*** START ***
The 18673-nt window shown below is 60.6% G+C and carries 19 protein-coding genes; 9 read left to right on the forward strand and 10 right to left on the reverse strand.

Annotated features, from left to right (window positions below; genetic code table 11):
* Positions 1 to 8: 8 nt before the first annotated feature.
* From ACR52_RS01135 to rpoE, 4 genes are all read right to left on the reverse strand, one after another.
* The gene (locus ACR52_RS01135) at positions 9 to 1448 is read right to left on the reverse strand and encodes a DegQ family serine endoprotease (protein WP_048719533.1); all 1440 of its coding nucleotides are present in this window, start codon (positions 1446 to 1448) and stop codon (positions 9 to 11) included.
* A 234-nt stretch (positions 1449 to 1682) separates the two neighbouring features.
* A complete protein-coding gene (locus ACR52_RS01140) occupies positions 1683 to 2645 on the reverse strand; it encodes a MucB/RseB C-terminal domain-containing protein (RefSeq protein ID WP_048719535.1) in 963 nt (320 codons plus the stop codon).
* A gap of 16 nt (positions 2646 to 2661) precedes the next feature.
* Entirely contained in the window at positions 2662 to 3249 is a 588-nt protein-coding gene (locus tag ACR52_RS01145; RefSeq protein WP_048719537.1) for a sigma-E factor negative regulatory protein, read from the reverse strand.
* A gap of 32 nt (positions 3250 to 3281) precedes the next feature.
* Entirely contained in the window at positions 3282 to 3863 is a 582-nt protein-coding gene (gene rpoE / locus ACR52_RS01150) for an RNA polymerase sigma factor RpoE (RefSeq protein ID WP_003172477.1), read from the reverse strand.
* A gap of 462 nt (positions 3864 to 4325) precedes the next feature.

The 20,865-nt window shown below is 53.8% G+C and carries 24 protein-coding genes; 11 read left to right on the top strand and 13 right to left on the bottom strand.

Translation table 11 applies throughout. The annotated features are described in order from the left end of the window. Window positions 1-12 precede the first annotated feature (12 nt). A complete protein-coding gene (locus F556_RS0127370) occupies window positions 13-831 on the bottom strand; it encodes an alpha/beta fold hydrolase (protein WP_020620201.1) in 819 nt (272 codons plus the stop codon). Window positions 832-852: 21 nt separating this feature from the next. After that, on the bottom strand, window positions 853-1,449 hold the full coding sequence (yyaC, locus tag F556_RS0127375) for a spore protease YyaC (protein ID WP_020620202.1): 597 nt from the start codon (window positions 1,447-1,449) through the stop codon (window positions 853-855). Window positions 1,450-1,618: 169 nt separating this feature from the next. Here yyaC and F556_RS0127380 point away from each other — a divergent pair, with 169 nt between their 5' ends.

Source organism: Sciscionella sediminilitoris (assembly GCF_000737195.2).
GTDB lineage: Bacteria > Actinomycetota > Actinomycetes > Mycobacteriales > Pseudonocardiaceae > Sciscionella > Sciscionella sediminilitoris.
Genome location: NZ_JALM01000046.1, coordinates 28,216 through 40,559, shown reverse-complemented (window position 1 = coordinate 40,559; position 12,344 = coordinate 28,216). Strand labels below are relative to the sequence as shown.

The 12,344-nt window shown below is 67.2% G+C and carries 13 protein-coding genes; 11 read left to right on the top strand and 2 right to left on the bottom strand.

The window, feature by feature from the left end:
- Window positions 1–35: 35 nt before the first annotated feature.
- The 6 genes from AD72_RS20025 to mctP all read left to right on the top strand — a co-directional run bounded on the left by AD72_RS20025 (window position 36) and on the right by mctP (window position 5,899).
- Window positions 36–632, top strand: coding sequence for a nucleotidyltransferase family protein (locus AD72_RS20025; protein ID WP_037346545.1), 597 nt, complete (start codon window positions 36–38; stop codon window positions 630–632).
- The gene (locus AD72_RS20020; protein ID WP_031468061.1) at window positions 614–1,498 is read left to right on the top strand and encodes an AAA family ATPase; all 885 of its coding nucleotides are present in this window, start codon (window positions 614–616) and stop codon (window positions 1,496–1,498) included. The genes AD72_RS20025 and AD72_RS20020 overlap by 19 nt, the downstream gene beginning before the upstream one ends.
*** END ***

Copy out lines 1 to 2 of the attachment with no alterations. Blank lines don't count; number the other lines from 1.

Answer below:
The 18673-nt window shown below is 60.6% G+C and carries 19 protein-coding genes; 9 read left to right on the forward strand and 10 right to left on the reverse strand.

Annotated features, from left to right (window positions below; genetic code table 11):